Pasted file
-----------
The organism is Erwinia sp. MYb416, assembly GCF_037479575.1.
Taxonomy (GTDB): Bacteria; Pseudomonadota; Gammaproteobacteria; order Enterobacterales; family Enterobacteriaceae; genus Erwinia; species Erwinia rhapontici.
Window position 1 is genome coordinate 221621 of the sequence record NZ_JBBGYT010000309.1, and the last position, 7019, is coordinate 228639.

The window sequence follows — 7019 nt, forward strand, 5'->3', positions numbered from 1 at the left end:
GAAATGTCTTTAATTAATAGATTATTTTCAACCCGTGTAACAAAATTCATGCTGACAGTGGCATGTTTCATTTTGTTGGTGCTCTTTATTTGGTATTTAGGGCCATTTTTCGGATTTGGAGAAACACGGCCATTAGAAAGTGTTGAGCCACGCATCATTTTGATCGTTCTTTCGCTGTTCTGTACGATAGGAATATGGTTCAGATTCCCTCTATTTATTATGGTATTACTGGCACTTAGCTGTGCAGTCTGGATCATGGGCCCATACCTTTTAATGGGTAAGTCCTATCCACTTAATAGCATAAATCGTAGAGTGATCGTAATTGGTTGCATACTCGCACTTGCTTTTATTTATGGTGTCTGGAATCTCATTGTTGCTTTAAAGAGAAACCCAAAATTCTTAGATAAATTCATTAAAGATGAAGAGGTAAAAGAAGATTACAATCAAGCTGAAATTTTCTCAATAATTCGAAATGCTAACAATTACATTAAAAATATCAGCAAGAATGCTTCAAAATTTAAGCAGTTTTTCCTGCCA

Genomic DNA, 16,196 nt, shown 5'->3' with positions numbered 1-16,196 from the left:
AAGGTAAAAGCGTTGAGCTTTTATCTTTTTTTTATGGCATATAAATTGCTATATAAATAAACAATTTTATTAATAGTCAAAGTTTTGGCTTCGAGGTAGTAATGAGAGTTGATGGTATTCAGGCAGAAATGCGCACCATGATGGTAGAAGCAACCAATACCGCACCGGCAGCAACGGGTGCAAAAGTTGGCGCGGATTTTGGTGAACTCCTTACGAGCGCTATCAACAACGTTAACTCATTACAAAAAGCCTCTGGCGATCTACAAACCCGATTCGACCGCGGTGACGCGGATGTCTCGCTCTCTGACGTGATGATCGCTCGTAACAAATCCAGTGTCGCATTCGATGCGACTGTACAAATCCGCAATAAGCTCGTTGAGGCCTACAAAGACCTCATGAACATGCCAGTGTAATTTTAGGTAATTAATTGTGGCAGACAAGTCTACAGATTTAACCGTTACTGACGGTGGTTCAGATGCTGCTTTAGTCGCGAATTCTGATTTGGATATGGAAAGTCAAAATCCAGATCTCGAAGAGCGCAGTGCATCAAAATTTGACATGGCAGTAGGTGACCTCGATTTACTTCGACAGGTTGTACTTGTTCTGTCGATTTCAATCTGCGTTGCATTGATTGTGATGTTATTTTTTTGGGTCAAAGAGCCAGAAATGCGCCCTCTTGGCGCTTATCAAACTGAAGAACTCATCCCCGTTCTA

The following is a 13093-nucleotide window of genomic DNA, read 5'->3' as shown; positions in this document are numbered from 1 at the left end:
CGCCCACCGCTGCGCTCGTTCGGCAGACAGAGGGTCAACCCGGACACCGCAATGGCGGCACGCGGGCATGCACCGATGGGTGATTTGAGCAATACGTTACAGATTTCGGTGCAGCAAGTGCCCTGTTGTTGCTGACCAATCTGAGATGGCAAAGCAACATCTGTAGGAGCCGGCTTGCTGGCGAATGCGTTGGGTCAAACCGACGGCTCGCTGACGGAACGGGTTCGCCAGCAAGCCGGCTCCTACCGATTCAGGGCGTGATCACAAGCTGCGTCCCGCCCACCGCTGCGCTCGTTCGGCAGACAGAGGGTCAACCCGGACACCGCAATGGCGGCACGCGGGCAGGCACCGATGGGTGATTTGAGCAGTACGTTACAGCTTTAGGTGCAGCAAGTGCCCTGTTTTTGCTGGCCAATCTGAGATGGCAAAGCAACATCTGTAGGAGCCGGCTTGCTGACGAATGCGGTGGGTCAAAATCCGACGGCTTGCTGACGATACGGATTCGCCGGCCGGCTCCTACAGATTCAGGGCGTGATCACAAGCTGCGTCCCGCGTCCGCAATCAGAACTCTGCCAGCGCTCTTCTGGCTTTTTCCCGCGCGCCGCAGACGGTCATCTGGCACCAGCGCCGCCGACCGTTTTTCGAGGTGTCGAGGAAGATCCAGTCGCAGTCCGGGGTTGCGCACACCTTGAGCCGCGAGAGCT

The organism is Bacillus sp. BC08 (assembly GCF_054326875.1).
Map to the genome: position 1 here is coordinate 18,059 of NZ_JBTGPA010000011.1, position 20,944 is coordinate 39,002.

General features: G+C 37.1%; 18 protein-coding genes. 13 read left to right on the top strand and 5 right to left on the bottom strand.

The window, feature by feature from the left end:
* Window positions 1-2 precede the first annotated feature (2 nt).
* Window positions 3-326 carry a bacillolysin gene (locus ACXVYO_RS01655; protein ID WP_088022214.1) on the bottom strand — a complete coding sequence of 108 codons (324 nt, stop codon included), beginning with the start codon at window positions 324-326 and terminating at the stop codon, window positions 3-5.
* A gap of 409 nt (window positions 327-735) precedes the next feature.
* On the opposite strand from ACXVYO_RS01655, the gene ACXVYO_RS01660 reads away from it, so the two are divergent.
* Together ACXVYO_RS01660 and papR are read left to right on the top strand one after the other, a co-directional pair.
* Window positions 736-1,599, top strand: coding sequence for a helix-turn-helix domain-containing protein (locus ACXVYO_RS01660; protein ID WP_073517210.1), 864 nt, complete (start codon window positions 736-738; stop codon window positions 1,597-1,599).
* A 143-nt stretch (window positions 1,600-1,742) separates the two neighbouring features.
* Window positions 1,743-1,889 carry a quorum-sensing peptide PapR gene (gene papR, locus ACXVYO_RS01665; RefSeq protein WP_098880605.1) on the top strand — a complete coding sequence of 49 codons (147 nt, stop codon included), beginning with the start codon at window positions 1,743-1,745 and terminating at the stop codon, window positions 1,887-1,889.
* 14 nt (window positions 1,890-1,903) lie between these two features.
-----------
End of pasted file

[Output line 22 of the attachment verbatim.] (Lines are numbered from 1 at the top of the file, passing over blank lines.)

* 14 nt (window positions 1,890-1,903) lie between these two features.